A true leader has the confidence to stand alone, the courage to make tough decisions, and the compassion to listen to the needs of others. He does not set out to be a leader but becomes one by the equality of his actions and the integrity of his intent. - Douglas MacArthur
Many different things and factors can motivate a person in the workplace, but various factors can also boost conflict and inflict stress in the workplace. One key factor is stress management; how the person manages stress will make or break a working relationship.
Three main vital theories suggest how people react and push people to have the initiative, motivation, or drive to do their job well and better while also relieving stress in the workplace.
Before we tackle the different theories of motivating employees in the workplace, let us find out why it is essential to emphasize and create a motivation process.
Any organizations flourish with employees. It is an essential part of any organization. Without them, there is no one to do the selling. Managers have long been known to think of creative ways to keep employees motivated and diligent. Make sure they come to work regularly, are energetic, and continuously supply work that positively contributes to the company. When so, the business can save up and cut costs while making more profit, which is the goal of any business or organization built.
Unmotivated employees are, what you can say, a bit of a challenge to handle.
Though they are qualified for their work, they are less likely to work on it. They are not willing to do well in their jobs, or sometimes organizations will even need to hire other people to do different jobs, which sadly results in high operating costs and reduction in profit, which are not in favor of the company's employees.
According to an article entitled "Need-based Perspectives on Motivation" by Moorhead and Griffin, job performance depends on three main factors:
Motivation, Ability, and Environment. For an employee to reach a higher level of performance, they must "want to do the job" (reason), "be able to do the job" (ability), and "must have the materials, resources, and equipment to do the job" (environment).
“Performance = Motivation + Ability + Environment”
As said above, within those three factors, motivation is simply the most complex and most challenging aspect to manage and apply. This is since a person's attitude, and behavior is too complicated. It is filled with complexities and fallacies, thus making it hard to categorize and manage.
While the other two factors – Ability and Environment – are things that the employee understands that they have been recruited for and has the awareness that they have the skills and ability needed to perform the tasks, as well as the fact that resources are readily available and if a manager sees that an employee lacks certain aspects of the job, they can supply training programs to learn that particular skill to be more efficient for the company.
If, however, an employee is not suitable for the job or lacks hereof the knowledge and ability for the job, there are other jobs that they can do, but if added resources are not available (the environment factor), the manager can act to ensure that they become available.
For example, if an employee needs a photocopier, they can formulate a request to the management team and ask for one. For this reason, the most challenging job for every employer is how to motivate their employees to strive their best to work for the organization.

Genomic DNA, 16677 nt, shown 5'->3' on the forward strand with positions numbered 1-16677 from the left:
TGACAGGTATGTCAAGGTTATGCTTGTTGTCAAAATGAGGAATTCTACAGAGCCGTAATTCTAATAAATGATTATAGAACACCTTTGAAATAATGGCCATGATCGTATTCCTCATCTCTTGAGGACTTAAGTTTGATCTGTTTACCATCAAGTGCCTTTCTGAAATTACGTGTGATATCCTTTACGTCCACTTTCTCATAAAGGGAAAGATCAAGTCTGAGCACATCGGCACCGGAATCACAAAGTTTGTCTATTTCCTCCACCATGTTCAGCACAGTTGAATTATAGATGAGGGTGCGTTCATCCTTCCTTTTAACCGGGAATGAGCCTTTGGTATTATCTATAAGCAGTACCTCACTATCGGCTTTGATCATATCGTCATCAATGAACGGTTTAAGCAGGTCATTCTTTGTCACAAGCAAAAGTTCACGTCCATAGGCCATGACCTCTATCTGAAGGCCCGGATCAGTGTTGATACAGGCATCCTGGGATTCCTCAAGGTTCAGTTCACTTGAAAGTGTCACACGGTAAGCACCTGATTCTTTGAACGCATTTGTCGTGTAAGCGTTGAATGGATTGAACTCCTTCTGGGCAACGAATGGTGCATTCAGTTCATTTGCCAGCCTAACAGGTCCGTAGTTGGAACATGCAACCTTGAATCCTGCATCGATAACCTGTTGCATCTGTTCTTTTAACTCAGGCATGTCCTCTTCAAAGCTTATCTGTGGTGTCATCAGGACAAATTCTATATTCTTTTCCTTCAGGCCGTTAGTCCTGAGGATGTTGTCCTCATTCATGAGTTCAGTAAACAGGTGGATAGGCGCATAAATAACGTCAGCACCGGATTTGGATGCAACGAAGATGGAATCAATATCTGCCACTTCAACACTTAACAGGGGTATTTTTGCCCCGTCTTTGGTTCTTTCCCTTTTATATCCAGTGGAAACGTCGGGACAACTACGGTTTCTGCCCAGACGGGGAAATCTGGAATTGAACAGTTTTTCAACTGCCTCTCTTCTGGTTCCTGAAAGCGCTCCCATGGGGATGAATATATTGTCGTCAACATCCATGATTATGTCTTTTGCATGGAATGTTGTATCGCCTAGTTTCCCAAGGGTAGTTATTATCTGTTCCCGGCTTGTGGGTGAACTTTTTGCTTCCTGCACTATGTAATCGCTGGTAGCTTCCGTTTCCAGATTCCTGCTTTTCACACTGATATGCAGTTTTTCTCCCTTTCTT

But if other resources are unavailable (the environmental factor), the manager can ensure they become available. For example, if an employee needs a photocopier, they can formulate a request to the management team and ask for one. For this reason, the most challenging job for every employer is how to motivate their employees to strive their best to work for the organization.
Intrinsic Motivation Theory is used by "management teams" to motivate people with intrinsic rewards; under this theory, employees desire to do an excellent job because they are proud of what they are doing and want to be a part of something good. For example, a Disney Imaginer feels satisfied when creating a new ride. The feeling of being a part of something so spectacular motivates them to do an excellent job.
The Theory of Scientific Management has a unique view of how workers are motivated. It suggests that workers are motivated and inspired by what they produce and productivity, while Intrinsic Theory suggests that they are encouraged to do a tremendously satisfying job. It says that workers aim to have many products in a specific period. Simply put, workers are paid more if they are more productive. This theory is often used for businesses since they need high productivity and mass production. However, overuse of this theory also concludes that employees will soon feel they are machines rather than co-workers, resulting in dissatisfaction, which is why the Intrinsic approach promotes a happier workplace than the Scientific Management Theory.
Like the Intrinsic Theory, the Motivation-Hygiene Theory suggests motivation through pride, but rather than being result-oriented, this theory states about employees’ satisfaction through proper hygiene and appearance. Though this theory is still not entirely proven to motivate employees, how they look and manage their hygiene helps increase self-esteem, allowing for better performance. The best motivator is an employee'semployees' pride in a job well done.
Employees that are too stressed-out result to lower quality and productivity. Stress can also result in illness which can either be physical, like fatigue or mental, like anxiety and tension. However, a certain amount of pressure is needed to keep employees motivated. If things run too smoothly, employees can become inattentive and bored doing their work.